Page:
Reporting of Significant Environmental Hazards
Public Act 98-134, which recently became effective, concerns the reporting of certain significant environmental hazards by owners of contaminated property. The Act requires, in certain situations, that a technical environmental professional - an individual who collects soil, water, vapor or air samples for purposes of investigating and remediating sources of pollution - and the owner of the property notify the Connecticut Department of Environmental Protection ("DEP") of pollution at the property being investigated or remediated.
Specifically, the Act requires the technical environmental professional to notify his or her client and the property owner, within set periods of time:
- where discovered pollution is causing or has caused contamination of
(a) a public or private drinking water source;
(b) soil within two feet of the ground surface;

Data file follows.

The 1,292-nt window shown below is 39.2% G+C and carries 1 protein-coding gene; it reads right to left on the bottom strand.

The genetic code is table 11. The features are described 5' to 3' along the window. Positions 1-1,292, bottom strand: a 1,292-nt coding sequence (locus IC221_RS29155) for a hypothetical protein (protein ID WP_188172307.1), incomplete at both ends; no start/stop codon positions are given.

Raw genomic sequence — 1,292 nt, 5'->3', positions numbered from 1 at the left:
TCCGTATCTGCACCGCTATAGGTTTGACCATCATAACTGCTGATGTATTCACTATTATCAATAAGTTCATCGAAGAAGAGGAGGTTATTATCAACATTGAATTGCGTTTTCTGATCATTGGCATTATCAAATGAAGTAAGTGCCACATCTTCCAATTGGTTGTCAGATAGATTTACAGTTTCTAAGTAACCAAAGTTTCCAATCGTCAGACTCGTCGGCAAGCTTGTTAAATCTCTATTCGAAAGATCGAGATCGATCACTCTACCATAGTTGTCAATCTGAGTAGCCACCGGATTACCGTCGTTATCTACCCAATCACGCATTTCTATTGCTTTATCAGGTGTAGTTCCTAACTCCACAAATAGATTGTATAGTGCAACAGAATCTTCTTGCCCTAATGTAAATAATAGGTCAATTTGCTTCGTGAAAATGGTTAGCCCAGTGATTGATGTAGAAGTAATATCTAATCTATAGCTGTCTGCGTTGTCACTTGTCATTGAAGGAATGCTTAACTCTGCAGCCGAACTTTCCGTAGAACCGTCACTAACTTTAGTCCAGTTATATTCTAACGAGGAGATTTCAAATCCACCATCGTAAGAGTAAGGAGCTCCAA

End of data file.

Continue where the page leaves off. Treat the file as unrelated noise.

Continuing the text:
(c) groundwater within fifteen feet beneath an industrial or commercial building;
(d) groundwater which is being discharged to surface waters;
(e) ground water within 500 feet in an up-gradient direction of a private or public drinking water well; or
- where vapors emanating from polluted soil, groundwater or free product may represent an explosion threat.
For each situation where a notification is to be given by the technical environmental professional or the property owner, specific timeframes are established. The reporting timeframes can be as great as 90 days in the case of an owner reporting to the Commissioner the pollution of soil within two feet of the ground surface to as short as two hours in the case of an owner reporting to the Commissioner the presence of vapors in soil or water which pose an explosion threat.
The Act sets forth the type of information which is to be included in the notice. The DEP is required to acknowledge receipt of the notice and that acknowledgement will include a state ment that the owner of the property has up to 90 days to submit a plan to remediate or abate the contamination or condition. Alternatively, the DEP may issue a directive setting forth the action required to remediate or abate the situation.
The requirements of the Act became effective on October 1, 1998. Determinations by a technical environmental professional as of that date can have far-reaching and unanticipated consequences.